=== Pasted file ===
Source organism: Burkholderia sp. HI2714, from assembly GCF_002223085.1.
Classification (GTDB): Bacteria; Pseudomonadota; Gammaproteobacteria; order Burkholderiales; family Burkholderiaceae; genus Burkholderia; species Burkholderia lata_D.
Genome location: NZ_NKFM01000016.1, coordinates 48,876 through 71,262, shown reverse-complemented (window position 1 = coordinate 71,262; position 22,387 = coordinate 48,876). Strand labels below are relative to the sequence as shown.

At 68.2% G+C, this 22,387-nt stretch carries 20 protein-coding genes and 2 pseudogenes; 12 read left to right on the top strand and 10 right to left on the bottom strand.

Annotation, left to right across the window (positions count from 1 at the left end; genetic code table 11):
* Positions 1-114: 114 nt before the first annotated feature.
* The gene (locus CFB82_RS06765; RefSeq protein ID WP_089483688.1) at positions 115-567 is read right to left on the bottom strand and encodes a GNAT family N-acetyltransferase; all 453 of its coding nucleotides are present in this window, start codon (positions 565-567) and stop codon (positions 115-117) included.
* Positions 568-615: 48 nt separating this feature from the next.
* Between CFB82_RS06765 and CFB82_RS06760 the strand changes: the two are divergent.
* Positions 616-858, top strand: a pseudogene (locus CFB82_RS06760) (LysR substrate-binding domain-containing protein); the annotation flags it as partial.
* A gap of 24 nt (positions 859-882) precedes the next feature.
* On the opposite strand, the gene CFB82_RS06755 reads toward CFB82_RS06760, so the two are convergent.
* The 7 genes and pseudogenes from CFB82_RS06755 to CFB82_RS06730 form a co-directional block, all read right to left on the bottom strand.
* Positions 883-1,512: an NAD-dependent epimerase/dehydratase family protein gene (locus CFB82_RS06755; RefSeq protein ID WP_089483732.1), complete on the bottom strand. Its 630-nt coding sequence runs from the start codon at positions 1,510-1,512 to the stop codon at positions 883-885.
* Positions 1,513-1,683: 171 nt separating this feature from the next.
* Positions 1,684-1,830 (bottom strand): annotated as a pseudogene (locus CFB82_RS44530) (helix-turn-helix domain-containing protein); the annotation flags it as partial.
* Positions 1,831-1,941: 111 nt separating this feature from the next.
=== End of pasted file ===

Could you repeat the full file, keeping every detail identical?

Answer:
Source organism: Burkholderia sp. HI2714, from assembly GCF_002223085.1.
Classification (GTDB): Bacteria; Pseudomonadota; Gammaproteobacteria; order Burkholderiales; family Burkholderiaceae; genus Burkholderia; species Burkholderia lata_D.
Genome location: NZ_NKFM01000016.1, coordinates 48,876 through 71,262, shown reverse-complemented (window position 1 = coordinate 71,262; position 22,387 = coordinate 48,876). Strand labels below are relative to the sequence as shown.

At 68.2% G+C, this 22,387-nt stretch carries 20 protein-coding genes and 2 pseudogenes; 12 read left to right on the top strand and 10 right to left on the bottom strand.

Annotation, left to right across the window (positions count from 1 at the left end; genetic code table 11):
* Positions 1-114: 114 nt before the first annotated feature.
* The gene (locus CFB82_RS06765; RefSeq protein ID WP_089483688.1) at positions 115-567 is read right to left on the bottom strand and encodes a GNAT family N-acetyltransferase; all 453 of its coding nucleotides are present in this window, start codon (positions 565-567) and stop codon (positions 115-117) included.
* Positions 568-615: 48 nt separating this feature from the next.
* Between CFB82_RS06765 and CFB82_RS06760 the strand changes: the two are divergent.
* Positions 616-858, top strand: a pseudogene (locus CFB82_RS06760) (LysR substrate-binding domain-containing protein); the annotation flags it as partial.
* A gap of 24 nt (positions 859-882) precedes the next feature.
* On the opposite strand, the gene CFB82_RS06755 reads toward CFB82_RS06760, so the two are convergent.
* The 7 genes and pseudogenes from CFB82_RS06755 to CFB82_RS06730 form a co-directional block, all read right to left on the bottom strand.
* Positions 883-1,512: an NAD-dependent epimerase/dehydratase family protein gene (locus CFB82_RS06755; RefSeq protein ID WP_089483732.1), complete on the bottom strand. Its 630-nt coding sequence runs from the start codon at positions 1,510-1,512 to the stop codon at positions 883-885.
* Positions 1,513-1,683: 171 nt separating this feature from the next.
* Positions 1,684-1,830 (bottom strand): annotated as a pseudogene (locus CFB82_RS44530) (helix-turn-helix domain-containing protein); the annotation flags it as partial.
* Positions 1,831-1,941: 111 nt separating this feature from the next.